What does 1 Corinthians 14:7 mean?
ESV: If even lifeless instruments, such as the flute or the harp, do not give distinct notes, how will anyone know what is played?
NIV: Even in the case of lifeless things that make sounds, such as the pipe or harp, how will anyone know what tune is being played unless there is a distinction in the notes?
NASB: Yet even lifeless instruments, whether flute or harp, in producing a sound, if they do not produce a distinction in the tones, how will it be known what is played on the flute or on the harp?
CSB: Even lifeless instruments that produce sounds--whether flute or harp--if they don't make a distinction in the notes, how will what is played on the flute or harp be recognized?
NLT: Even lifeless instruments like the flute or the harp must play the notes clearly, or no one will recognize the melody.
KJV: And even things without life giving sound, whether pipe or harp, except they give a distinction in the sounds, how shall it be known what is piped or harped?
NKJV: Even things without life, whether flute or harp, when they make a sound, unless they make a distinction in the sounds, how will it be known what is piped or played?
Verse Commentary:
Apparently, speaking in tongues without anyone to interpret had become a normal part of the worship services in Corinth. Paul is showing why, in this case, the use of the gift of prophecy is far better than the display of the gift of tongues.

Paul does not dismiss those given this gift as fakes. He has acknowledged that this gift from God can bring genuine benefit to the spiritual life of the speaker, even when no interpretation of what he or she is saying is available. The problem is with using the gift in church without interpretation. In that case, Paul insists, the gift does not benefit anyone else.

Perhaps those speaking in tongues imagined their display of God's power as beautiful on its own, as a musical performance might be. Paul counters that idea with the illustration in this verse. If nobody can understand what is being spoken, then to hear tongues spoken is like listening to music played without a melody. Just hearing flutes and harps produce random sounds in random order, not guided by any human mind, isn't pleasant to listen to. It is simply noise.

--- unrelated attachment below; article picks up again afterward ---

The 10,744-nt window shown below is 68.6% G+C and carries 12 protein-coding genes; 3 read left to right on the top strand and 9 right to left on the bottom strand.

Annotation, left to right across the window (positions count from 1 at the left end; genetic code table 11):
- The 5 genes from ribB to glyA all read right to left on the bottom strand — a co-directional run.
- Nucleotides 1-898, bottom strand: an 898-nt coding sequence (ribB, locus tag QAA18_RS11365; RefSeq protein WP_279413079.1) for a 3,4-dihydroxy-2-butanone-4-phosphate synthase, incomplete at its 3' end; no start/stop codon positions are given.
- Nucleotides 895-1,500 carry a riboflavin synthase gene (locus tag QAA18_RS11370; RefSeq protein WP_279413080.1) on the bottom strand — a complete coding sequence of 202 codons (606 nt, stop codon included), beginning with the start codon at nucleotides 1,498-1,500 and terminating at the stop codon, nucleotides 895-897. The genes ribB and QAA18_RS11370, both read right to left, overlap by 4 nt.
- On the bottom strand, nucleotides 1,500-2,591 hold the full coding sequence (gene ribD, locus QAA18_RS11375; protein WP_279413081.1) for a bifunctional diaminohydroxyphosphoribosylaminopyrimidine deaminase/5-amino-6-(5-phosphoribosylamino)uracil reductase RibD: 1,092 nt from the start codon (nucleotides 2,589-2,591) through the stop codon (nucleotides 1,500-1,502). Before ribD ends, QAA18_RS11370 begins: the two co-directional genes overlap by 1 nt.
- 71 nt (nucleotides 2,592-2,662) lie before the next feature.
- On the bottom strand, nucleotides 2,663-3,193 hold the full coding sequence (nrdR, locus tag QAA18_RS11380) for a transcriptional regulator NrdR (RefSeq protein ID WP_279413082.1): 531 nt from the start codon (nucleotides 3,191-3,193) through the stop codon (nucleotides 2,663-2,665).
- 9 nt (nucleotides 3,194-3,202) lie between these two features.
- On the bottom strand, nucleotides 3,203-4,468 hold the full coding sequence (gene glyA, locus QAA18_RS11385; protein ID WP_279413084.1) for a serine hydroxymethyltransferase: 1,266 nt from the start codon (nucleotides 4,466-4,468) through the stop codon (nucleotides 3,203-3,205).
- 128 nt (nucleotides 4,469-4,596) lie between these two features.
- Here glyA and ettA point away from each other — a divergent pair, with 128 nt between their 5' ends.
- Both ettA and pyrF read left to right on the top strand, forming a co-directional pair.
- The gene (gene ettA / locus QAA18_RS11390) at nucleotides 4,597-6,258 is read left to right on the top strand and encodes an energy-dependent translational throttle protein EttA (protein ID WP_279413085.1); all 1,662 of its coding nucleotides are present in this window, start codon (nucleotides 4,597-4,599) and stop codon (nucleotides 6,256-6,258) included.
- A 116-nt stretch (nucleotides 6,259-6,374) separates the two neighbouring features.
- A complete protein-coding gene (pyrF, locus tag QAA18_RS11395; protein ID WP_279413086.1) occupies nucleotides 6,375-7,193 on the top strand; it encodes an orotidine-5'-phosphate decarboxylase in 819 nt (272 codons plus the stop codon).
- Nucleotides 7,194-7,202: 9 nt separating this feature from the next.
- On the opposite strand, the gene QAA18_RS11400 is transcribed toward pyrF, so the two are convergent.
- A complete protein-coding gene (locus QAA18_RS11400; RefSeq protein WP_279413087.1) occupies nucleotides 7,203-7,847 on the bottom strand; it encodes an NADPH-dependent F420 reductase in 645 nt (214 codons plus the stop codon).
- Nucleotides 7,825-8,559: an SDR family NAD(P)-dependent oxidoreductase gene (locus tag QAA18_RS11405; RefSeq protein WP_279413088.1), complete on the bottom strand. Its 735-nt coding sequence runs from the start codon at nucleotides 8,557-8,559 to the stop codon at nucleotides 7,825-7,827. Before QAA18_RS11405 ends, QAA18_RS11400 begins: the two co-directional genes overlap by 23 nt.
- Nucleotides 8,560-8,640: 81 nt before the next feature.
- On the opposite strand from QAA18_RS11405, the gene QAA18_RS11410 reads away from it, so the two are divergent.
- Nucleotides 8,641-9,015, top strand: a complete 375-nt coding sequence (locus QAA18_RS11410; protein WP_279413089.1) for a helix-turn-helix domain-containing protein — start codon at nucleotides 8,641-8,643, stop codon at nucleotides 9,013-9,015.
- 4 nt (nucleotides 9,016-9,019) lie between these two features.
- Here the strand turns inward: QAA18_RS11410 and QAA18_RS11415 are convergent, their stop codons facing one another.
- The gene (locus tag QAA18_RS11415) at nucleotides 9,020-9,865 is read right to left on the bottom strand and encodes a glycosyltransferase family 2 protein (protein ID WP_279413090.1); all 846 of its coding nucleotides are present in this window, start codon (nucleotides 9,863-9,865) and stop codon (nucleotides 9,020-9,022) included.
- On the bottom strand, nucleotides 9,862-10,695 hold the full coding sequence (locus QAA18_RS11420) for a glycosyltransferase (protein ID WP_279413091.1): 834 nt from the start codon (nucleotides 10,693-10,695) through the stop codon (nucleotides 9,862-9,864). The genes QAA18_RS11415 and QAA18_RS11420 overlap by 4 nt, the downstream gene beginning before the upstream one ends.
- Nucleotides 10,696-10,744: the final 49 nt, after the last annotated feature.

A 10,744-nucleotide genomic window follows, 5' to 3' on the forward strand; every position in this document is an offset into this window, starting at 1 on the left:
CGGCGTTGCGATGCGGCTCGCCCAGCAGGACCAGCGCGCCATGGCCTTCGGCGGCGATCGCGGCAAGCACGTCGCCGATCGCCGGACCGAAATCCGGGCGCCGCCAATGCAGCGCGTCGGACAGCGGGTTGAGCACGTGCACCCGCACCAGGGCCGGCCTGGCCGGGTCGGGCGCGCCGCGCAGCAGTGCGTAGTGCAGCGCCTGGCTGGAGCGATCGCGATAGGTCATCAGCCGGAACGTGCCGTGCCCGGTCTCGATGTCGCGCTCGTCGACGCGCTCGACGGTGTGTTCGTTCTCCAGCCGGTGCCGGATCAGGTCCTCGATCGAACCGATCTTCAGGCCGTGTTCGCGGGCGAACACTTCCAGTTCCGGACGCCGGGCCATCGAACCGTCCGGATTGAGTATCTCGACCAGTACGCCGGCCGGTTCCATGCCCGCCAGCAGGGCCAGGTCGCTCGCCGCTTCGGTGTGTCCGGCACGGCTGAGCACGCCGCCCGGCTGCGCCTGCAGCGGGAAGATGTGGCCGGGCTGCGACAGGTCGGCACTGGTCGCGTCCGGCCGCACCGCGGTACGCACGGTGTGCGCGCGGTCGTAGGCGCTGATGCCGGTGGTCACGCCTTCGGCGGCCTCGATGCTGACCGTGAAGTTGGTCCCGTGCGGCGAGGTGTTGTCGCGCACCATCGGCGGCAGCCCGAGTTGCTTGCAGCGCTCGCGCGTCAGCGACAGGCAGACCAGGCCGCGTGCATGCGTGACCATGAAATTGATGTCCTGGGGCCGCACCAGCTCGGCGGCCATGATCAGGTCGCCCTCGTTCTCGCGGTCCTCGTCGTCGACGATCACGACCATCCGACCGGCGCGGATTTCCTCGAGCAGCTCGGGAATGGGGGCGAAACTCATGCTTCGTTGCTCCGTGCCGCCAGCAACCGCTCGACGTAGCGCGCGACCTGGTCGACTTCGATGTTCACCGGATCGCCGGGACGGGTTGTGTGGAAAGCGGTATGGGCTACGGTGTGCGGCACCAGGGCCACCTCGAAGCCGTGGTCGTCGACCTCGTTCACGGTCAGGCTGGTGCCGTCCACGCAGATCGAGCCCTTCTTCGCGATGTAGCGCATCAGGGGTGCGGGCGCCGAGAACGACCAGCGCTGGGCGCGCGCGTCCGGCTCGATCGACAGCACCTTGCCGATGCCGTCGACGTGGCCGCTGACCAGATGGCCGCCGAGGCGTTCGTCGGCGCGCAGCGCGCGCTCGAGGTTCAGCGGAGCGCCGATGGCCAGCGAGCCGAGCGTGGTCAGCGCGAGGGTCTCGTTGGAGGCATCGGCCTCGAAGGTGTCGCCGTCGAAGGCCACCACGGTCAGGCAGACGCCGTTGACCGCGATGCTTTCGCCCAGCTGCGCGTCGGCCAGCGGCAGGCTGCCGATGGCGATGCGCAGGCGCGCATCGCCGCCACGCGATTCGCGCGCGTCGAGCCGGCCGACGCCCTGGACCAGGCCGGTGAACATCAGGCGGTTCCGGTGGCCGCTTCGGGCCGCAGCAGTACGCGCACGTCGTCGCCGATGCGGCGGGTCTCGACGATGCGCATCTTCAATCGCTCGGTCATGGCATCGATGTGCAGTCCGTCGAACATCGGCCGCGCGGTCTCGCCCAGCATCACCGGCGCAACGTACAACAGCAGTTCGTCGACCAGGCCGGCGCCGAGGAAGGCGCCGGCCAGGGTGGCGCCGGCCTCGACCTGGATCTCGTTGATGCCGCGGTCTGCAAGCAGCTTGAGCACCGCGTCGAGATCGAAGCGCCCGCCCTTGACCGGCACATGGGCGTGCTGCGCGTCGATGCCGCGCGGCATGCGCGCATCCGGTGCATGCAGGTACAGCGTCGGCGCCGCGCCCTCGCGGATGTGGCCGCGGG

Verse Context:
First Corinthians 14:1–25 describes why the gift of prophecy is superior to the gift of tongues in church services, especially when nobody with the gift of interpreting tongues is available. Prophecy benefits everyone in the room with a revelation from God. Praying in a tongue, when nobody can interpret, only benefits the one praying. In fact, displaying the gift of tongues without interpretation may do more harm than good—it generates confusion and division. In contrast, the use of prophecy provides the opportunity for unbelievers to hear from God, be convicted about sin, and come to faith in Christ and genuine worship.
Chapter Summary:
Paul encourages the Corinthians to desire the gift of prophecy, especially, among the other gifts. He shows why its use in the church service is superior to the use of the gift of tongues if nobody is available to interpret. Prophecy benefits everyone; praying in tongues with nobody to interpret benefits only the speaker. Only two or three tongues-speakers should contribute to any service, and only then one at a time and followed by interpreters. The same applies to prophecy and the gift of discerning spirits. Orderliness and building up the church are guiding principles for any worship meeting. Modern churches are divided on the extent to who which these gifts are given, or should be practiced.
Chapter Context:
1 Corinthians 14 concludes Paul's teaching on the spiritual gifts begun in chapter 12. Between them, chapter 13 declared that Christlike love matters most of all. The gift of prophecy is better than the display of the gift of tongues in worship services unless someone with the gift of interpreting tongues is available. Even then, only those things which build up the church should be included in any service, and everything should be done in an orderly way, reflecting the character of God. The final two chapters of this letter discuss the resurrection of Christ and Paul's concluding remarks.
Book Summary:
First Corinthians is one of the more practical books of the New Testament. Paul writes to a church immersed in a city associated with trade, but also with corruption and immorality. These believers are struggling to properly apply spiritual gifts and to resist the ungodly practices of the surrounding culture. Paul's letter gives instructions for real-life concerns such as marriage and spirituality. He also deals with the importance of unity and gives one of the Bible's more well-known descriptions of love in chapter 13.
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